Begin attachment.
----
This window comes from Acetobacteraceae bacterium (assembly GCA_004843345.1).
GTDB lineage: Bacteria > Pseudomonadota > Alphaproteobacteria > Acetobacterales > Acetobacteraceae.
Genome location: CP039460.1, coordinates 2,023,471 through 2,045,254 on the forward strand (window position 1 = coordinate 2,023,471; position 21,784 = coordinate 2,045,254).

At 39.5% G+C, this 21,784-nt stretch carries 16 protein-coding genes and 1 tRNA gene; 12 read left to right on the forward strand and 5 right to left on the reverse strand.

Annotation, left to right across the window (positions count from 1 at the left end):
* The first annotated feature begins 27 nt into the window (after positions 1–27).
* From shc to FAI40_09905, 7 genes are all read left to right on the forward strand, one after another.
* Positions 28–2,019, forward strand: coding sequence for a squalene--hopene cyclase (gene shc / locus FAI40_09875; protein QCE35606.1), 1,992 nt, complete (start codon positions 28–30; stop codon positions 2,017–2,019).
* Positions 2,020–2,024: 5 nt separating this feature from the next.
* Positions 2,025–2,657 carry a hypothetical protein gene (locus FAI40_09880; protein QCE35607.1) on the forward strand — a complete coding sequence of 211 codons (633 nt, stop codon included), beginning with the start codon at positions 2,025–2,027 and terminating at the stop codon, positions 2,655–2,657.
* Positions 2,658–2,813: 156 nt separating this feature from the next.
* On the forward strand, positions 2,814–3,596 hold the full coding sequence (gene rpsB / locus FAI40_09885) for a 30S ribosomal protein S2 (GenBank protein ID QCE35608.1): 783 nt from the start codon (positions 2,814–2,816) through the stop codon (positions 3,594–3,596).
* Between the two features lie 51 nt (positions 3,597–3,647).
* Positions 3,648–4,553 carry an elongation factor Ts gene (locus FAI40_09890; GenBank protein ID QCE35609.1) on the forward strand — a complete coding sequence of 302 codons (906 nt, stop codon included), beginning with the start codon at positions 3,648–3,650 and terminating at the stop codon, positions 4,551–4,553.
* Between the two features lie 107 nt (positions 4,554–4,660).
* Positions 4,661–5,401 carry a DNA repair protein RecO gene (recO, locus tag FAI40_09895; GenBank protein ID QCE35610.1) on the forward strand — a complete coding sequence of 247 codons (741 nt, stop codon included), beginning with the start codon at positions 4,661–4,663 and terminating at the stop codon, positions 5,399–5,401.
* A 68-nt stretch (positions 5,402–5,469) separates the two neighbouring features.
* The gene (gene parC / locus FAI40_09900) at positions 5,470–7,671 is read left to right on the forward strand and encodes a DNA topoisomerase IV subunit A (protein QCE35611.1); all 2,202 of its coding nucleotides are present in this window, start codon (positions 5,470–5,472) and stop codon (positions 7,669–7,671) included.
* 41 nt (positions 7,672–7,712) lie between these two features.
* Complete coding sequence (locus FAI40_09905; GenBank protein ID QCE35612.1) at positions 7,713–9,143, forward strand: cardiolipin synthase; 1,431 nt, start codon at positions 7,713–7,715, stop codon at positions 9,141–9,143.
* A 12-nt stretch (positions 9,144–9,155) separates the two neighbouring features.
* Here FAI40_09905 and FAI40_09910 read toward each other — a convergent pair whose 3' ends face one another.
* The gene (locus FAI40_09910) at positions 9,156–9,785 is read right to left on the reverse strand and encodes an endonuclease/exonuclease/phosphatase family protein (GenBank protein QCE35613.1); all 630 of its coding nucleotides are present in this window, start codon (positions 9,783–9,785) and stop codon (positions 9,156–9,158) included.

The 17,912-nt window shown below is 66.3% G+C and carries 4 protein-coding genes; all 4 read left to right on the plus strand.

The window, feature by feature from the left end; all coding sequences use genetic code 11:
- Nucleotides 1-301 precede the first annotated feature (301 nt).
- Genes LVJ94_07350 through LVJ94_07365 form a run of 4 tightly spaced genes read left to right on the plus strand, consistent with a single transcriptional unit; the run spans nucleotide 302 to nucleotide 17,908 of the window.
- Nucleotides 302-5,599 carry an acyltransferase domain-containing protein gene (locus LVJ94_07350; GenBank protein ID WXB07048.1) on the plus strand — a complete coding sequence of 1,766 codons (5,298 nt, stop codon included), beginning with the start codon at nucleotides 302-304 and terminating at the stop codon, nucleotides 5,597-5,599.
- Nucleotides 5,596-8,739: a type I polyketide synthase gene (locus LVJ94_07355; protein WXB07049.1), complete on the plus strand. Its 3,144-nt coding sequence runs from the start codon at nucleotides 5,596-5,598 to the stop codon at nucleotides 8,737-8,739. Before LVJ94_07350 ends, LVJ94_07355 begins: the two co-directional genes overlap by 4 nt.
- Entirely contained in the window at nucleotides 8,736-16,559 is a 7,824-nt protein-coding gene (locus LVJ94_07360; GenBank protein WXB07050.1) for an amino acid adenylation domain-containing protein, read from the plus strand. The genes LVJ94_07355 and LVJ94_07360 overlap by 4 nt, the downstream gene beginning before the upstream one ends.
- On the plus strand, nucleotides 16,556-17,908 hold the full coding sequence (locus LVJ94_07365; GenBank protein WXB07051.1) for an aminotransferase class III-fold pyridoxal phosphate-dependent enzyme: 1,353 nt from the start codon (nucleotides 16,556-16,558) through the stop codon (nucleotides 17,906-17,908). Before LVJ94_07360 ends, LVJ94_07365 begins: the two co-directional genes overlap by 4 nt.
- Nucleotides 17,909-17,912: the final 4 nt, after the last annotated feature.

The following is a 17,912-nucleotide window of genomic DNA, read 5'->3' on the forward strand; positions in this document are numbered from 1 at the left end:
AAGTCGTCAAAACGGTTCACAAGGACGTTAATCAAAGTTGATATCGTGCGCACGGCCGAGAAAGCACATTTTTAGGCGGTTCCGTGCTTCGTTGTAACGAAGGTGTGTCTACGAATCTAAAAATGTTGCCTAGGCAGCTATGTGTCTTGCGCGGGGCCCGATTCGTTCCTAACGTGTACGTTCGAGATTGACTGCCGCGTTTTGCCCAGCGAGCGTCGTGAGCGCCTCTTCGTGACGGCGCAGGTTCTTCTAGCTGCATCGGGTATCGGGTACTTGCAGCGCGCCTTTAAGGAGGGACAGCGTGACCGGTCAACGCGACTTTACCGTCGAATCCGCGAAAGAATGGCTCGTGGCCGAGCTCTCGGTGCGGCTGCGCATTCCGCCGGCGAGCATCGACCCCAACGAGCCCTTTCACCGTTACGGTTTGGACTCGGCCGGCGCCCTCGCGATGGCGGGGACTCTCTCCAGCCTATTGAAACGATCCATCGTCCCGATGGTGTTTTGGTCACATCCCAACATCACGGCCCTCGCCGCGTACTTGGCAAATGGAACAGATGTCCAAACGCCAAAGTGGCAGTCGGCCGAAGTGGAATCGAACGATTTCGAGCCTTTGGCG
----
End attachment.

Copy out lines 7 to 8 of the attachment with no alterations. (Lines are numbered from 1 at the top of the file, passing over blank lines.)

* From shc to FAI40_09905, 7 genes are all read left to right on the forward strand, one after another.
* Positions 28–2,019, forward strand: coding sequence for a squalene--hopene cyclase (gene shc / locus FAI40_09875; protein QCE35606.1), 1,992 nt, complete (start codon positions 28–30; stop codon positions 2,017–2,019).